March 1, 2015, by Oliver Thomas

Singing the blues

Mark Bradley hunts for the ‘missing’ colours in the ancient world

The ancient Greeks and Romans probably would have wondered what the fuss is about. They would have seen a dress that looked slightly different depending on the viewer’s angle. They might have thought it peculiar as fashion – more like a costume for comedy than something a self-respecting woman would wear. But they certainly wouldn’t have pored over two-dimensional images of the thing, or thought to debate whether they were seeing black and blue or gold and white.

Why? Well William Gladstone (not only the Prime Minister but also a proficient Homeric scholar) was partly right when he claimed, 150 years ago, that the ancients didn’t have a term that corresponded straightforwardly to ‘blue’, and that they just didn’t seem that interested in colour at all. Homer’s sky is frequently ‘broad’ or ‘starry’ but never ‘blue’; his colour vocabulary is dominated by white and black, with a smattering of red, yellow, violet, and so on, but blue was conspicuous by its absence. Gladstone inferred that ‘the organ of vision was but partially developed’ among the ancients and that they suffered from some cultural form of colour blindness. That inference is debateable, but Gladstone’s striking claims have determined how we approach ancient colour-vision ever since.

Gladstone’s assertions, and most of the internet debate about this chromatically challenging garment, assume that colours exist in the world independently of how our eyes process what they are seeing. In fact, colour is about much more than lightwaves hitting the retina: colour is in the mind, and as much about nurture as nature. That means colour can tell us a lot about what makes us tick. For instance, primates are good at distinguishing yellow, green and red, not because those are the most salient colours in the world around them but because they help distinguish ripe, unripe and poisonous fruits; the nomadic Dinka of South Sudan describe their environment using the colours of their cattle which form such a pivotal part of their day-to-day life.

For the record, the dress I see above is blue and black. Apparently I’m in the minority here. I suspect this does have something to do with my genes and how the colour-sensitive cones in my retinas deal with light. But this particular colour conundrum doesn’t make me question my eyes’ reliability: I know there are blue things out there, and most of the time I see them just like anybody else.

An article on Friday claimed that no-one could see the colour blue until modern times. But in fact, the Greeks and Romans were surrounded by numerous things that we might call ‘blue’, and they did develop terms to describe them. Glaukos is a difficult Greek adjective which translates variously as ‘stormy’, ‘gloomy’ or ‘dark’, but was almost certainly used to refer to eyes which we would call ‘blue’ (rarities in the ancient Mediterranean). Once they got their hands on lapis lazuli and ‘Egyptian blue’, terms were developed to describe the new palette. Greeks and Romans sailed, swam and fished in the ‘deep blue’ – ocean waters which the Greeks called kuaneos and the Romans caeruleus. The sky was not normally caeruleus, except when the heavens about to open: the clear blue sky in Latin was aerius (‘air-coloured’ or ‘sky-coloured’), and this adjective could be extended to describe things at eye level.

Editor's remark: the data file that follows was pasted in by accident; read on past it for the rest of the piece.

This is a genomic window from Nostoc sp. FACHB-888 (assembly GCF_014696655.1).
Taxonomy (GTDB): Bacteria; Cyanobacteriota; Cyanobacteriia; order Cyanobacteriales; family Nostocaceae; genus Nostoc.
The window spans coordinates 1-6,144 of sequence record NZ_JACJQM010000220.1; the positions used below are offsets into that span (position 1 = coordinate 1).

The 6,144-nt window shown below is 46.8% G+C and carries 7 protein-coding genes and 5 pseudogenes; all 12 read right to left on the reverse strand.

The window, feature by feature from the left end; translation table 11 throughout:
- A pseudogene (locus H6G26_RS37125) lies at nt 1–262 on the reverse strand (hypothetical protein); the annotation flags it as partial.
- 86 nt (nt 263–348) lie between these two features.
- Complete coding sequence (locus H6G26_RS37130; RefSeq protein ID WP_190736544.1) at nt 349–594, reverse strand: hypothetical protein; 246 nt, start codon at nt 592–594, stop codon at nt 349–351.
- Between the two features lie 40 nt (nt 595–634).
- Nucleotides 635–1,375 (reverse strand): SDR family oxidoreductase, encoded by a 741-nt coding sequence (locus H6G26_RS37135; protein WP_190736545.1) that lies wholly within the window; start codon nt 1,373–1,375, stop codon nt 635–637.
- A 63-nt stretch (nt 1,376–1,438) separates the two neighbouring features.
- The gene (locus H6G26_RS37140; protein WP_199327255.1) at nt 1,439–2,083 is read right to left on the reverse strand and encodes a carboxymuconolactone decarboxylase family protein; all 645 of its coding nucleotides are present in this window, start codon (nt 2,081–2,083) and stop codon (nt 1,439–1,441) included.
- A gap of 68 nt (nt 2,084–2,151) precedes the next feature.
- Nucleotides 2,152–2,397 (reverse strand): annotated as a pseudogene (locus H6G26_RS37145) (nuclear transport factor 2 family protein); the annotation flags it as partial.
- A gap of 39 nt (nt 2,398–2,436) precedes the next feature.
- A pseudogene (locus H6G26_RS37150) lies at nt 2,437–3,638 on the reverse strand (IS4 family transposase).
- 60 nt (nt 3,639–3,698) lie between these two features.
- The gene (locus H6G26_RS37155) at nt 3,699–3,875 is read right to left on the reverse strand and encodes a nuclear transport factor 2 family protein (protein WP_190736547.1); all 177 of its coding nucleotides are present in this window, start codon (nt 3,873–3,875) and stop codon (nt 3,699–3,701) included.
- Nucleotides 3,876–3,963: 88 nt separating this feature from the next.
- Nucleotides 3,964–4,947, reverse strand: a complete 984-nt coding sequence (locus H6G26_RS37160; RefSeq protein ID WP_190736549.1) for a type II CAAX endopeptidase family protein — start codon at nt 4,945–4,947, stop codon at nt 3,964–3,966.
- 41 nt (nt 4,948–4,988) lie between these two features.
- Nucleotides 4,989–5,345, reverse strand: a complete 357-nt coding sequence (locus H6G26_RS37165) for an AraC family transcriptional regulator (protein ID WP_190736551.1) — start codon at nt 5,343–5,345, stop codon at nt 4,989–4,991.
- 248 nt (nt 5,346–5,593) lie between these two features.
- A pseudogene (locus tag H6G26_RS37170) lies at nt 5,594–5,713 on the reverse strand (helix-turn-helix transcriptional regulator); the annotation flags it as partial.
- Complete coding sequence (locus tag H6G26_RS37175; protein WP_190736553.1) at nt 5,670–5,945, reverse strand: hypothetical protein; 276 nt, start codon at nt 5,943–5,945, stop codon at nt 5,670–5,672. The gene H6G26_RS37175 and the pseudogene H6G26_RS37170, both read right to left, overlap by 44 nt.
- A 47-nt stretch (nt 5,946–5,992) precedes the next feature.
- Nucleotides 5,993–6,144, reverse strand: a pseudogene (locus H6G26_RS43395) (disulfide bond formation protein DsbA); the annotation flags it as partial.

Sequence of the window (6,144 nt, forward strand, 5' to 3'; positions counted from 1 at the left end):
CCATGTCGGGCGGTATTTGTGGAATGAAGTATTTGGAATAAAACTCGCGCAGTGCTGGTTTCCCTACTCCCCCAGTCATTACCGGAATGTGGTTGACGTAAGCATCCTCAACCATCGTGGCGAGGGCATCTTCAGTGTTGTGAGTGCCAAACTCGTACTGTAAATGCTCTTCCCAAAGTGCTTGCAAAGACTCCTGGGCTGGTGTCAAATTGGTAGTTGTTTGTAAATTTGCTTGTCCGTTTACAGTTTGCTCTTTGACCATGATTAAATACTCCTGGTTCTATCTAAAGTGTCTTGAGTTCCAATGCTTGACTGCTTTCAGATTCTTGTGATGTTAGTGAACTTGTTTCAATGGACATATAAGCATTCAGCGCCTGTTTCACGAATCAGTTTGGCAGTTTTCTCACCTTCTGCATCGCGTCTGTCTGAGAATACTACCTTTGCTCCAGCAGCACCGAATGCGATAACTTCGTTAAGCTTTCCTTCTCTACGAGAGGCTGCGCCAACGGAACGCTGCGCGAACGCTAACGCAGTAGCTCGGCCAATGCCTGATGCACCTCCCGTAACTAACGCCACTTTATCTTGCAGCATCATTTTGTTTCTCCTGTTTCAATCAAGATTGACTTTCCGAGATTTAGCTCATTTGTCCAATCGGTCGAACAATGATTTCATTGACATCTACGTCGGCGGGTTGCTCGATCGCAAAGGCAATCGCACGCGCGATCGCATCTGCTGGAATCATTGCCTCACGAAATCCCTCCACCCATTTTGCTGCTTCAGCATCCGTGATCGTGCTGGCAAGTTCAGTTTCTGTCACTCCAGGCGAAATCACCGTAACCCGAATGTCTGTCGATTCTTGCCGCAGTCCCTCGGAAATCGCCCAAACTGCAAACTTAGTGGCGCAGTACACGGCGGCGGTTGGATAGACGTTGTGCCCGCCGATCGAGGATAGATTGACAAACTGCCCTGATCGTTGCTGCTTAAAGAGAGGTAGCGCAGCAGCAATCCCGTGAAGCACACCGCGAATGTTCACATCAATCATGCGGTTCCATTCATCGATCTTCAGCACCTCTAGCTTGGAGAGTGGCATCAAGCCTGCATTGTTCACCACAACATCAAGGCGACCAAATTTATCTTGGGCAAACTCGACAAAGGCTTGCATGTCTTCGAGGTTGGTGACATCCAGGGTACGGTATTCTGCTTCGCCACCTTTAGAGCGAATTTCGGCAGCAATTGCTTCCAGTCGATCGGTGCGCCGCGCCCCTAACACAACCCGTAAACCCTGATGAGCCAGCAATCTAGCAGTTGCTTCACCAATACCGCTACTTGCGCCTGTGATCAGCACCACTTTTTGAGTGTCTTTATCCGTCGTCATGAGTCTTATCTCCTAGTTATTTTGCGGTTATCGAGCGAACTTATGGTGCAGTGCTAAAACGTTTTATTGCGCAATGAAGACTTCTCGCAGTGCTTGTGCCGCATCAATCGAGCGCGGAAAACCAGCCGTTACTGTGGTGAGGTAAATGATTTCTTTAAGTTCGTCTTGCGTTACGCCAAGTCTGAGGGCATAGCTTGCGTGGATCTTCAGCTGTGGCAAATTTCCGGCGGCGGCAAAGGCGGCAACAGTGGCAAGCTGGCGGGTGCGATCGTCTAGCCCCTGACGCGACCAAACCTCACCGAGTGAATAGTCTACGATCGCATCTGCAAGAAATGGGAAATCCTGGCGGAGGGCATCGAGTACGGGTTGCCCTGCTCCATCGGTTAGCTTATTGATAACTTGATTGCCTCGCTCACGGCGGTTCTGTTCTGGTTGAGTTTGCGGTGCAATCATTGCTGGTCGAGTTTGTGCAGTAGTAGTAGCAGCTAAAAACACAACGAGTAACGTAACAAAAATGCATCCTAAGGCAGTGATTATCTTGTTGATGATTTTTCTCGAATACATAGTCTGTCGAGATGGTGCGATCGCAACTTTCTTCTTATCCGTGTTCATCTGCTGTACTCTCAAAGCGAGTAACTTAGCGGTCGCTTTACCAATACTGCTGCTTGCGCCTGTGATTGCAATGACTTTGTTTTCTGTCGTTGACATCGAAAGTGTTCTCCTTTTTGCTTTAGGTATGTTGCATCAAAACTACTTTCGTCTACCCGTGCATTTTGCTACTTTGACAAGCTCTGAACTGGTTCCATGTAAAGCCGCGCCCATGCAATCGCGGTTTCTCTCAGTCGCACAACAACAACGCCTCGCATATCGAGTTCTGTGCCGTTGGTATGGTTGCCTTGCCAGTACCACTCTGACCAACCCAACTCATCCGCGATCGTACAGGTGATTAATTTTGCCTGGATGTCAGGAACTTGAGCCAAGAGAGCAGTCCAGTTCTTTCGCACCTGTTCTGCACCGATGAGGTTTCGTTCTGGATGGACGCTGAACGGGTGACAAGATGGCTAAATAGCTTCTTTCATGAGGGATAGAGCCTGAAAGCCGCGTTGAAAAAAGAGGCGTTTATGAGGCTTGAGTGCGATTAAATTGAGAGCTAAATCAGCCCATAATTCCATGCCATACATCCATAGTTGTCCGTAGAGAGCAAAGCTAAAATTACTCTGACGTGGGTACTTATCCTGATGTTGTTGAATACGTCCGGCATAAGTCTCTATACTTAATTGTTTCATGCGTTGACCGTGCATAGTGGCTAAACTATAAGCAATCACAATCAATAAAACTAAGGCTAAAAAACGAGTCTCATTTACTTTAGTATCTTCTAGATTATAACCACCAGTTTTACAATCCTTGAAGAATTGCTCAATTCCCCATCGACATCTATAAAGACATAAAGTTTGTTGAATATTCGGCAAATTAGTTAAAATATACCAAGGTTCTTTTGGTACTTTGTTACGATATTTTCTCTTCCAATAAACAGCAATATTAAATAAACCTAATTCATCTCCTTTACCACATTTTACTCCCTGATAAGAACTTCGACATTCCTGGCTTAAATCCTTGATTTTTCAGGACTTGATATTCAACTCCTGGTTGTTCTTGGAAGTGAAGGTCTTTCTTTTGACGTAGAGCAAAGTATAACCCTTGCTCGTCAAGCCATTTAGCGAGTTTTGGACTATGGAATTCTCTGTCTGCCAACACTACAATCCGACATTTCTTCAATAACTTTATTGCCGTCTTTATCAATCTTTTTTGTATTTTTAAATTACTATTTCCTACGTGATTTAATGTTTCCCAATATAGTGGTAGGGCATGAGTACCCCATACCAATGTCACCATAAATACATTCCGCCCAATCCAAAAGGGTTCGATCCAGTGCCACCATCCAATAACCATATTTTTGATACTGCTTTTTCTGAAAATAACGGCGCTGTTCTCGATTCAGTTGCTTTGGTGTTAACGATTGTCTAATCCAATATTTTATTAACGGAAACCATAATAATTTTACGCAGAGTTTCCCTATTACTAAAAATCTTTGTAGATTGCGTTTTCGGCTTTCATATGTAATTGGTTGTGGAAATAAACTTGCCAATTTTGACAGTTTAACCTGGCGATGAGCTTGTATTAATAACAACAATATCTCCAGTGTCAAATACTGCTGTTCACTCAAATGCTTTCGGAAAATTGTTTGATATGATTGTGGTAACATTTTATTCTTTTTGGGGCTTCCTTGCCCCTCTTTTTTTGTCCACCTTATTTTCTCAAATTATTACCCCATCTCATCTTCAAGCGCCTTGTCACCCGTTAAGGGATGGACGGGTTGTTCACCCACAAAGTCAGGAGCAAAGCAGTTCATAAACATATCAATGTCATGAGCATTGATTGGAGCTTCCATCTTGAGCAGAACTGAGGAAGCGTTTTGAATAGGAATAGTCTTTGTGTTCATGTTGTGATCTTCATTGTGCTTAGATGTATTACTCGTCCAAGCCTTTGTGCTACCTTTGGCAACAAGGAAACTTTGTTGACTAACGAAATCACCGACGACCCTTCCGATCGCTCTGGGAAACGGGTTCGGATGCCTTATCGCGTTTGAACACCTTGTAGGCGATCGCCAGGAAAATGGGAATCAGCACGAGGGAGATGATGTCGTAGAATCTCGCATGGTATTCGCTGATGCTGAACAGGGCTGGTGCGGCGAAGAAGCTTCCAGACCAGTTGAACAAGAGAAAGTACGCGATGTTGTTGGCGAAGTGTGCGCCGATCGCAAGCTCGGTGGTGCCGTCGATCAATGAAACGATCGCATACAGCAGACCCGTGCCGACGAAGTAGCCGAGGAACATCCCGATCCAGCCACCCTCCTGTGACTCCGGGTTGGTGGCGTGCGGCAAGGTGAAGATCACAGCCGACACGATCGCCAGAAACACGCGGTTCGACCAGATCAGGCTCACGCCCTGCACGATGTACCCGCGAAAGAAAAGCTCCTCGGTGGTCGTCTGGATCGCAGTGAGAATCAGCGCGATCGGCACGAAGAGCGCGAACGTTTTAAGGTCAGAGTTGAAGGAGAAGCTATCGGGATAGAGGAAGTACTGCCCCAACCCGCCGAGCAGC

The ancients, of course, had their own coats of many colours. At Rome, for example, Plautus and Ovid had fun describing the outrageous garments of flashy Roman women – ‘wax-coloured’, ‘nut-coloured’, saffron-coloured’, and even little blue numbers that were ‘amethyst-coloured’ or ‘sky-coloured’.

But these poets were having a laugh. The rich dyes infiltrating the metropolis were out of skelter with a conservative Roman colour-vision that reserved its vocabulary for the accurate and incisive description of what mattered. ‘Purple’ mattered, for example – the expensive colour-fast dye extracted from molluscs harvested all around the Mediterranean, and used to stain the clothes of royalty, politicians and priests. What’s more, this dye came in an array of different shades, from red to blue to black, and its crystals sat on the surface of fabrics to refract light in strange and unusual ways. To our eyes it might have posed a colour-challenge comparable to that blue-black/gold-white dress. But to Greek and Roman eyes, what mattered is that this was the colour of prestige and authority.

You can read more about the complexities of ancient colour-perception here, and in my book Colour and Meaning in Ancient Rome(2009). I am currently teaching a worksheet on Gladstone and ancient colour-vision at Nottingham for our second-year module ‘Studying Classical Scholarship’. Next year some of my students will be treated to a whole module on ‘Colour and Culture in the Mediterranean World’.

Image credit: Buzzfeed.

Posted in Ancient sensescognitiveGreek cultureHistory of scholarshipRoman cultureTeaching